By Ryan Mavity and Chris Flood | Oct 28, 2014


While Rehoboth Beach officials await a decision on funding for a $35 million ocean outfall project, a proposal by Department of Natural Resources and Environmental Control to tie improvements to existing stormwater outfalls to the loan was rejected due to uncertainty over costs and construction details.

REHOBOTH BEACH — A deal that would have tied in Rehoboth Beach’s wastewater outfall project to improvements to the city’s stormwater outfalls never got off the ground, Rehoboth Mayor Sam Cooper said.

The Department of Natural Resources and Environmental Control had floated the idea of the city taking on a larger loan than the $35 million needed to pay for the ocean outfall, Cooper said. The extra money would have been used to extend Rehoboth’s existing stormwater outfalls out further into the ocean.

Rehoboth officials have been waiting for more than a year for a decision on an environmental impact statement required to obtain state funding for the ocean outfall. The cost of the outfall project is $35 million: $25 million for the outfall and the force main and $10 million for improvements to the city’s wastewater treatment plant. The state’s Water Infrastructure Advisory Council has approved a loan for plant improvements.

Cooper said DNREC’s proposal never advanced beyond initial discussions and never got to the point of a quid pro quo: approval of the ocean outfall in exchange for taking on a larger loan for stormwater outfall improvements. Cooper said he favors the stormwater outfall extensions, but he does not think it should be tied into the ocean outfall.

“The stormwater outfalls are far more impactful to swimmers than the wastewater outfall will ever be,” he said.

Officials from DNREC did not respond to requests for comment.

The city is under court order to stop dumping its treated effluent in the Lewes-Rehoboth Canal by the end of this year.

Cooper said the cost of extending stormwater outfalls has not been established; Rehoboth officials don’t want to commit to that project without knowing the details.

Two local stewards of the ocean – the Delaware chapter of the Surfrider Foundation and the MERR Institute – continue to question the outfall and say they are not impressed that DNREC would attempt give the go-ahead on the controversial project with a you-scratch-our-back-and-we’ll-scratch-yours attitude.

John Doerfler, Delaware Surfrider Chapter vice chair, said the group has never been in favor of the outfall as a solution to Rehoboth’s wastewater. Through a Freedom of Information Act Request, the Surfriders point to a letter from the National Oceanic and Atmospheric Administration that was part of the comments associated with Rehoboth’s environmental impact statement. In that letter, NOAA states the ocean outfall would have an adverse impact on the essential fish habitat. Doerfler estimates the outfall is going to cost an additional $40 million due to NOAA requests for the permitting.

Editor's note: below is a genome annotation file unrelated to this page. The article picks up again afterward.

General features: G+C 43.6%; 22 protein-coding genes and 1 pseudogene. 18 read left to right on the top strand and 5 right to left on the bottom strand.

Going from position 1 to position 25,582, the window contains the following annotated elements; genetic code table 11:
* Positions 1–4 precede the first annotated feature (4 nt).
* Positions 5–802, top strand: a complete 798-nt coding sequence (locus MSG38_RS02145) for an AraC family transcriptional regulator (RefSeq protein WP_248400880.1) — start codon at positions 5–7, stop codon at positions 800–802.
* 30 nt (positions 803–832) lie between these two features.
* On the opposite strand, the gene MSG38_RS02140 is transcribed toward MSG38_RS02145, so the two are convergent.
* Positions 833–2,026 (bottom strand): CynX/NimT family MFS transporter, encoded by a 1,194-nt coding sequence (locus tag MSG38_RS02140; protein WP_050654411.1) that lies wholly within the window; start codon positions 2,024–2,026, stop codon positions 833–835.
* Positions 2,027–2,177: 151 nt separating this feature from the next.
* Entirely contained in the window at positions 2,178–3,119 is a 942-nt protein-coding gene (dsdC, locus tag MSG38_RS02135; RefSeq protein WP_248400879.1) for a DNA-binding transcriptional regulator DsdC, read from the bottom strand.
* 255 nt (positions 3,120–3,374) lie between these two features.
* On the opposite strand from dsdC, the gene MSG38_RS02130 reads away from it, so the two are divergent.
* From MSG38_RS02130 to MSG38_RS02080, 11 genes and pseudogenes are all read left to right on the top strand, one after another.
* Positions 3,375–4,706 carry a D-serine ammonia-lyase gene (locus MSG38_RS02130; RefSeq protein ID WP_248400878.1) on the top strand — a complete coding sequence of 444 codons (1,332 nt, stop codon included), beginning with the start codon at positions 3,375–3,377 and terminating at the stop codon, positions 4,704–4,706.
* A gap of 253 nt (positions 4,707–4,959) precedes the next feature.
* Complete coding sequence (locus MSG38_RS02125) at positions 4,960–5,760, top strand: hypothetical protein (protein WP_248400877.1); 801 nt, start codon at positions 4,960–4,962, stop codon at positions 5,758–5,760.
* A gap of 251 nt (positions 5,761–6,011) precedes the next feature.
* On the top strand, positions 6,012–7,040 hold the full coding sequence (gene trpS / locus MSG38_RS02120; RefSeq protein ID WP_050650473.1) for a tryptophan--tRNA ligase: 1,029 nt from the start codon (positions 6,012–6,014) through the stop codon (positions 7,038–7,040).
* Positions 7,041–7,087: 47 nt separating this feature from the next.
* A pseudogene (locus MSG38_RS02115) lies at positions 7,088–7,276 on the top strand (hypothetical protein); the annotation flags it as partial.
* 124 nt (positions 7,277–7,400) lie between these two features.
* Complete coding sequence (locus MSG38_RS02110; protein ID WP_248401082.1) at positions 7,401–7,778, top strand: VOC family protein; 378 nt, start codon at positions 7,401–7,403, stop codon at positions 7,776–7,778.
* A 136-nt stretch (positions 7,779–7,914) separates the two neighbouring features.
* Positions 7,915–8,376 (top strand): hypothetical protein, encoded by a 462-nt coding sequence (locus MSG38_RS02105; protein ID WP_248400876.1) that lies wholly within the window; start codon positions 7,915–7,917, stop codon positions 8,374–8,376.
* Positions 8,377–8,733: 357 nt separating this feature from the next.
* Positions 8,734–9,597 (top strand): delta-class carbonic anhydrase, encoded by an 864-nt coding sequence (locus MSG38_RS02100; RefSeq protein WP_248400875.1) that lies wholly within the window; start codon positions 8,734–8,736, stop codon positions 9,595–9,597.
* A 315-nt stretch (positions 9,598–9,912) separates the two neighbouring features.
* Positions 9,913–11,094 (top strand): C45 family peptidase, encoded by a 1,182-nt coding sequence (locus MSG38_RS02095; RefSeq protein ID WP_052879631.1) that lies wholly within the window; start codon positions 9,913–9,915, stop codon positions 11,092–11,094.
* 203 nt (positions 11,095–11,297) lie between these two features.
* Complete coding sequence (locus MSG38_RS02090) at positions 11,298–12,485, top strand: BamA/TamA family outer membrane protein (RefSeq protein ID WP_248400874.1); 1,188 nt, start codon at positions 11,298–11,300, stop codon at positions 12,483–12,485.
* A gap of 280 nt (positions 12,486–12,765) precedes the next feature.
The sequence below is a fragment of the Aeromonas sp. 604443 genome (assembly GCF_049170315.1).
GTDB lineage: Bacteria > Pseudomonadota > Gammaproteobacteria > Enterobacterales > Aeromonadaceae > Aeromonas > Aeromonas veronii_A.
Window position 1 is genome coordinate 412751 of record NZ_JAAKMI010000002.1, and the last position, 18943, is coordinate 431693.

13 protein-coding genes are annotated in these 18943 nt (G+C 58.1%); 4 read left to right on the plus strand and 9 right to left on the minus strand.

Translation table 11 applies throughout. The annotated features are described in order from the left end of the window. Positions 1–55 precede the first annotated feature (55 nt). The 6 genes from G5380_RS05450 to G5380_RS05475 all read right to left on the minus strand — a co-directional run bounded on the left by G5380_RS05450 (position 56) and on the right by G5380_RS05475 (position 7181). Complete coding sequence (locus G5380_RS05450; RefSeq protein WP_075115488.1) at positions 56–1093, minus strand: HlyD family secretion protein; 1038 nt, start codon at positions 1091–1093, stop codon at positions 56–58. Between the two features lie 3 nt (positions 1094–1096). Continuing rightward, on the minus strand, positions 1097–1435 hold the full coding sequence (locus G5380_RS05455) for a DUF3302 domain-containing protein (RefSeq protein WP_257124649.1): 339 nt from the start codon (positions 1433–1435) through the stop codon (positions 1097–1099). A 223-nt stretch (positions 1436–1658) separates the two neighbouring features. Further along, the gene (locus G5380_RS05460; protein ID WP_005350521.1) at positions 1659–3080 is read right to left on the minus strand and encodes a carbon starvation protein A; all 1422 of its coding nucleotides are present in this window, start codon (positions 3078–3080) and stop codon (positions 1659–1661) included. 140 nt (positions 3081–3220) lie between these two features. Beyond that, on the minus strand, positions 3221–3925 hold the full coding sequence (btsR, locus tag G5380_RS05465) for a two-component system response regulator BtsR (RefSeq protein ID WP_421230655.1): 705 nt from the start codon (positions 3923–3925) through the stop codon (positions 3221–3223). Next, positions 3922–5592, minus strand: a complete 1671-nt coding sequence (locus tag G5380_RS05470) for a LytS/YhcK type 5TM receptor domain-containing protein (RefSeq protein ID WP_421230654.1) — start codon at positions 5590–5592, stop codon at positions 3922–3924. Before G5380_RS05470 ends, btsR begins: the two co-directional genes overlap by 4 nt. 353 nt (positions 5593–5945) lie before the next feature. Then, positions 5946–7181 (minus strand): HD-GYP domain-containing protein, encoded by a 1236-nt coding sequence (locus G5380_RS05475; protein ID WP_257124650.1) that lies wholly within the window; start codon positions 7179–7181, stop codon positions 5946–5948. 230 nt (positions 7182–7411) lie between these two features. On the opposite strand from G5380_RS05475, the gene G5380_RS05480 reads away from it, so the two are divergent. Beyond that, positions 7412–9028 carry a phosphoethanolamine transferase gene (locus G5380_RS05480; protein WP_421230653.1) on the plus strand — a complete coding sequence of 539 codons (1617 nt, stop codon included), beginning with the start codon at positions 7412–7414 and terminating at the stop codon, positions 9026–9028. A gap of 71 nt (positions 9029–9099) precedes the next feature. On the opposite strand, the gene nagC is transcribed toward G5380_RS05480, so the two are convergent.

“But what we’re really against, as should every other taxpayer, is the backroom deals DNREC is trying to push in order to approve the outfall for Rehoboth,” said Doerfler. “Demanding action on an entirely different project in order to permit another project is not only inappropriate, but immoral.”

Cooper said the impact of the outfall on fish has been considered and all available data was submitted to DNREC. He said ocean waters would be tested before and after construction of the outfall.

Suzanne Thurman, MERR Institute executive director, said she has not heard about DNREC’s proposal from the department, but she is aware of rumors.

She said she wants to believe DNREC wouldn’t make such a proposal because it seems so unethical.

“Both situations are huge sources of pollution, and one doesn’t cancel the other out,” she said.

Thurman said would prefer that DNREC work towards the improvements to the stormwater infrastructure for the sake of the environment, but she speculates that tourism dollars could be behind such a request.

Thurman said Rehoboth’s beaches dropped from a five-star beach in 2013 to a four-star beach in 2014 in the Natural Resources Defense Council’s annual beach cleanliness rating. She thinks it could have been because one of the testing sites is near a stormwater pipe discharge.

“We all know they lost a star last year,” she said.

Obtaining the loan for the wastewater outfall requires a referendum. Cooper said he is confident the $35 million price tag is secure, and adding another, more uncertain cost to the project could be a difficult sell.

This is especially true because 40 percent of the borrowing for the wastewater outfall is on behalf of Sussex County, he said; Rehoboth’s plant treats the wastewater of Dewey Beach, Henlopen Acres and North Shores. The city has incrementally raised wastewater rates since 2009 in order to soften the blow of rates doubling once the outfall is in place.

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